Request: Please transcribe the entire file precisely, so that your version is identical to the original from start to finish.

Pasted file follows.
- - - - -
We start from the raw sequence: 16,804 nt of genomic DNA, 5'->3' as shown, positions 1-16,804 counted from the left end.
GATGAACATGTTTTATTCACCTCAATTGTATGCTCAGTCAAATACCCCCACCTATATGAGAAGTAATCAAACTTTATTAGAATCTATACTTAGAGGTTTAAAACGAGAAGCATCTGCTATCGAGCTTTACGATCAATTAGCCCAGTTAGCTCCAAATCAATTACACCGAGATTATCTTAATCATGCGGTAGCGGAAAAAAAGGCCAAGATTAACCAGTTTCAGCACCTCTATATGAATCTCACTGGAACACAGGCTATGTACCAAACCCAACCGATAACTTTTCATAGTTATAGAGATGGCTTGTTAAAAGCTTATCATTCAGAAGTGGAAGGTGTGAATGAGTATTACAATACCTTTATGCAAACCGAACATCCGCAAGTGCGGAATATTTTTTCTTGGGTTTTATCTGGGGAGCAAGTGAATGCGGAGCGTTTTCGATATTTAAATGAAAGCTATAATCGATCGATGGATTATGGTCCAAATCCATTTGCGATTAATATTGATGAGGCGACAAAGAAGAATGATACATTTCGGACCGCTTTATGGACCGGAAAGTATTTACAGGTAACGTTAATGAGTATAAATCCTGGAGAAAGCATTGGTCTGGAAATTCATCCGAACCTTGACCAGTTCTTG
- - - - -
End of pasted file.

We start from the raw sequence: 16,804 nt of genomic DNA, 5'->3' as shown, positions 1-16,804 counted from the left end.
GATGAACATGTTTTATTCACCTCAATTGTATGCTCAGTCAAATACCCCCACCTATATGAGAAGTAATCAAACTTTATTAGAATCTATACTTAGAGGTTTAAAACGAGAAGCATCTGCTATCGAGCTTTACGATCAATTAGCCCAGTTAGCTCCAAATCAATTACACCGAGATTATCTTAATCATGCGGTAGCGGAAAAAAAGGCCAAGATTAACCAGTTTCAGCACCTCTATATGAATCTCACTGGAACACAGGCTATGTACCAAACCCAACCGATAACTTTTCATAGTTATAGAGATGGCTTGTTAAAAGCTTATCATTCAGAAGTGGAAGGTGTGAATGAGTATTACAATACCTTTATGCAAACCGAACATCCGCAAGTGCGGAATATTTTTTCTTGGGTTTTATCTGGGGAGCAAGTGAATGCGGAGCGTTTTCGATATTTAAATGAAAGCTATAATCGATCGATGGATTATGGTCCAAATCCATTTGCGATTAATATTGATGAGGCGACAAAGAAGAATGATACATTTCGGACCGCTTTATGGACCGGAAAGTATTTACAGGTAACGTTAATGAGTATAAATCCTGGAGAAAGCATTGGTCTGGAAATTCATCCGAACCTTGACCAGTTCTTG